Brushy Peak Regional Preserve
|Brushy Peak Regional Preserve|
|Nearest city||Livermore, California|
|Area||1,833 acres (742 ha)|
|Operated by||East Bay Regional Parks and the Livermore Area Recreation and Park District (LARPD) systems|
|Open||Call for times|
Brushy Peak Regional Preserve is a regional park that is part of the East Bay Regional Parks (EBRPD) and the Livermore Area Recreation and Park District (LARPD) systems. It is located in unincorporated land in Alameda County, just north of Livermore, California.
The park is named for Brushy Peak (elevation 1,702 feet (519 m)), a mountain in the Diablo Range, that has had historical significance dating back to Native Americans who lived in the region before the arrival of European colonizers. It was a focus of trade routes that connected the Bay Area Ohlones, Bay Miwoks, and Northern Valley Yokuts. According to the EBRPD, "The Ssaoam triblet of the Ohlone peoples was probably the most closely linked to the Brushy Peak area, living in the surrounding dry hills and tiny valleys around the peak and nearby Altamont Pass. Ssaoam populations in the dry summer months may have dispersed and reconverged at various camps throughout the year."
The first European to make an expedition into this part of California was Pedro Fages, who passed through the Livermore Valley in 1772, on his return from Monterey. Mission San Jose (in present-day Fremont) was founded in 1797, and the Ssaoams lived there from 1806 to 1836. As mission lands were converted into ranchos by the Mexican government, some of the people left Mission San Jose to work as laborers on the new ranchos. The land was probably grazing land for cattle from Rancho Cañada Los Vaqueros.
During the California gold rush, Brushy Peak became a hideout for bandits, most notably Joaquin Murietta (1829 - 1853). By the 1870s, the land around the peak was becoming increasingly occupied by immigrants from the east, and less hospitable to the outlaws. In 1900 and 1901, the Bohemian Club of San Francisco held outings on the top of the peak.
The Livermore Area Recreation and Park District (LARPD) identified Brushy Peak as a potential city park in the early 1970s, and acquired 507 acres (205 ha) for that purpose in 1974. In 1997, LARPD and EBRPD formally agreed to cooperate in the further acquisition, planning, and protection of Brushy Peak Regional Preserve.
The Brushy Peak Loop Trail opened in 2008. It is a 4.4 miles (7.1 km) loop that starts at the Laughlin Staging Area, where the elevation is 640 feet (200 m). The trail follows an old ranch road. Then the trail rises 740 feet (230 m), reaching an elevation of 1,340 feet (410 m) over a distance of 2 miles (3.2 km), where it becomes a single track trail.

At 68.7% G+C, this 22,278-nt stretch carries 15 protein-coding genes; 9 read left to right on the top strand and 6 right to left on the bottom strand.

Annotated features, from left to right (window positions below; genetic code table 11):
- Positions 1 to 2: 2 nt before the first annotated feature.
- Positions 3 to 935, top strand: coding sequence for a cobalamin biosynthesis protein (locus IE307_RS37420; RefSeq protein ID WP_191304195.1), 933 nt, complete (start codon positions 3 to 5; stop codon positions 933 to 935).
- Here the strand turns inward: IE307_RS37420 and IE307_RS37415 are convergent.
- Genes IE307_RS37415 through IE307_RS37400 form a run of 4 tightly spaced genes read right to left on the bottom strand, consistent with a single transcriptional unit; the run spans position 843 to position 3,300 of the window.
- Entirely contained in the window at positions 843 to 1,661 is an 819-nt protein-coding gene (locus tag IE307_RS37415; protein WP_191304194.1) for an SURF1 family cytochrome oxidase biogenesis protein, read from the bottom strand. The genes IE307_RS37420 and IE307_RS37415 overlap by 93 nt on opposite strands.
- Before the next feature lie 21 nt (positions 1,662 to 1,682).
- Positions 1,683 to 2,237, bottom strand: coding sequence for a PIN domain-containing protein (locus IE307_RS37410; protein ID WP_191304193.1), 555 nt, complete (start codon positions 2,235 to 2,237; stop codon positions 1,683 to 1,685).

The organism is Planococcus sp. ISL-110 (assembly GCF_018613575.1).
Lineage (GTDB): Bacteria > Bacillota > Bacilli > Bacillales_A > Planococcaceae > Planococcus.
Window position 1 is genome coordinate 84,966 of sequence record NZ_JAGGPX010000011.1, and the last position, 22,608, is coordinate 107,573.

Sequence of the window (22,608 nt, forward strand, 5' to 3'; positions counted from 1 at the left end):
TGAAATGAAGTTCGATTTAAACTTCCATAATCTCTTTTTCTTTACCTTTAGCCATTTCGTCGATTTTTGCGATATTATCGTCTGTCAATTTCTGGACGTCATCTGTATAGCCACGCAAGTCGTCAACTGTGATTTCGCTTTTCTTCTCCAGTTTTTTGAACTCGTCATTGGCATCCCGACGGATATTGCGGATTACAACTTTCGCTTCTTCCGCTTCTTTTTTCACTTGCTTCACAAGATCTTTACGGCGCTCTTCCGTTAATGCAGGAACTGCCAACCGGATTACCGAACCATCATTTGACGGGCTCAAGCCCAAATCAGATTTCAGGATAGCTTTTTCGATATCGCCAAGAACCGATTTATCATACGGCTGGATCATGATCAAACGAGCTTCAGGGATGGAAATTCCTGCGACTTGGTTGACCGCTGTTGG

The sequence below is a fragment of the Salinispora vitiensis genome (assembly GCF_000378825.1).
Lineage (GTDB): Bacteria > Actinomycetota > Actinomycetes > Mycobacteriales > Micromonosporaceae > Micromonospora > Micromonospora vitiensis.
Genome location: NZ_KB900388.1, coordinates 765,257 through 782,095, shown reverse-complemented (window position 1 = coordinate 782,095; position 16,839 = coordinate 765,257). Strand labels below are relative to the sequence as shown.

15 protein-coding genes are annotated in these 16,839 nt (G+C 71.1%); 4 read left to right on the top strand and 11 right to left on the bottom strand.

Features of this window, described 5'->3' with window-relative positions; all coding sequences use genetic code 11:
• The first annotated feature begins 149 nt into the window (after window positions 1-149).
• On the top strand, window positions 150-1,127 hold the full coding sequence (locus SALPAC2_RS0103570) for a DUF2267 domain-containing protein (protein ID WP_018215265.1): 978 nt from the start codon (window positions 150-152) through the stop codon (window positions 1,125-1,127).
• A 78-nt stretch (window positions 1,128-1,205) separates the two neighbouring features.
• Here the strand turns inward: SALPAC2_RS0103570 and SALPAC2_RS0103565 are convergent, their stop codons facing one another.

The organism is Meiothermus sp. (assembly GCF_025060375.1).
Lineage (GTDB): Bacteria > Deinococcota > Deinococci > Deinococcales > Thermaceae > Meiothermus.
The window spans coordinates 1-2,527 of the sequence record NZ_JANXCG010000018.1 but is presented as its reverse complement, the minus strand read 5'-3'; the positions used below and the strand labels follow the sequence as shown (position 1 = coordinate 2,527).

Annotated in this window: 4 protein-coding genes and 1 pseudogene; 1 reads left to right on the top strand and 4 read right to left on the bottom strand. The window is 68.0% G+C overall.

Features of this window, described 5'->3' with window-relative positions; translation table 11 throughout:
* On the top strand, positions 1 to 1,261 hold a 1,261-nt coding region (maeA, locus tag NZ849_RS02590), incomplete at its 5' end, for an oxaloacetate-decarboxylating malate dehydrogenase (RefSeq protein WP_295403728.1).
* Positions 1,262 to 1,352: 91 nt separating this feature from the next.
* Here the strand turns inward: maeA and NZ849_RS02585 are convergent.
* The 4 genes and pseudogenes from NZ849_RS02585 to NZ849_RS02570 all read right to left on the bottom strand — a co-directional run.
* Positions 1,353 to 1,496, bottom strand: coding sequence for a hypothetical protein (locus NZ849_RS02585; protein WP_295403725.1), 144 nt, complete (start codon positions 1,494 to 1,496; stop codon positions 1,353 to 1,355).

Brushy Peak can be reached from Livermore by following Laughlin Road north.[a] Hours vary through the year, so potential visitors should call 888-EBPARKS (888-327-2757), option 3, extension 4512 about times. There is no access fee.
Access to the top of the mountain is closed to the public to protect grounds that were sacred to ancient Native American tribes.
LARPD offers guided tours to the top of Brushy Peak and to the northern part of the park. Call LARPD at (925) 373-5707 for information.
Note: Although a restroom exists, there is no drinking water at the park. Visitors need to bring their own.
The park offers opportunities for hiking, biking and nature study. Dog walking is permitted. Dogs must be on a leash at all times.
The Brushy Peak parking area is one of the two staging areas and points of departure for tour buses that carry passengers into Vasco Caves Regional Preserve for pre-reserved tours. [b] The other staging area is at Round Valley Regional Preserve
New property acquisition
On April 3, 2014, two conservation groups, Center for Biological Diversity and the Alameda Creek Alliance, announced the acquisition of a 79 acres (32 ha) land parcel known as "Eddie's Flat, adjacent to the western boundary of Brushy Peak Regional Preserve.
- Exit Interstate 580 in Livermore at Vasco Road. Turn right (east) on Northfront Road and drive to Laughlin Road. Turn left (north) and travel to the end of the road, where there is a parking area for the preserve.
- Visitors are only allowed into the Vasco Caves preserve on ranger-guided tours. Call 1-888-EBPARKS for more information.
- East Bay Regional Parks District-Brushy Peak Regional Preserve
- "Brushy Peak: hiding in plain sight. Stienstra, Tom. SFGate. January 19,2013. Retrieved September 2014.
- "New Brushy Peak Loop." Trip Advisor. Retrieved September 17, 2014.
- "Vasco Caves Regional Preserve." East Bay Regional Parks District. Accessed March 10, 2017.
- Press release by Center for Biological Diversity. April 3, 2014. Retrieved September 17, 2014.
- East Bay Regional Park District.org: official Brushy Peak Regional Preserve website
- Livermore Area Recreation and Park District: official Brushy Peak Regional Preserve website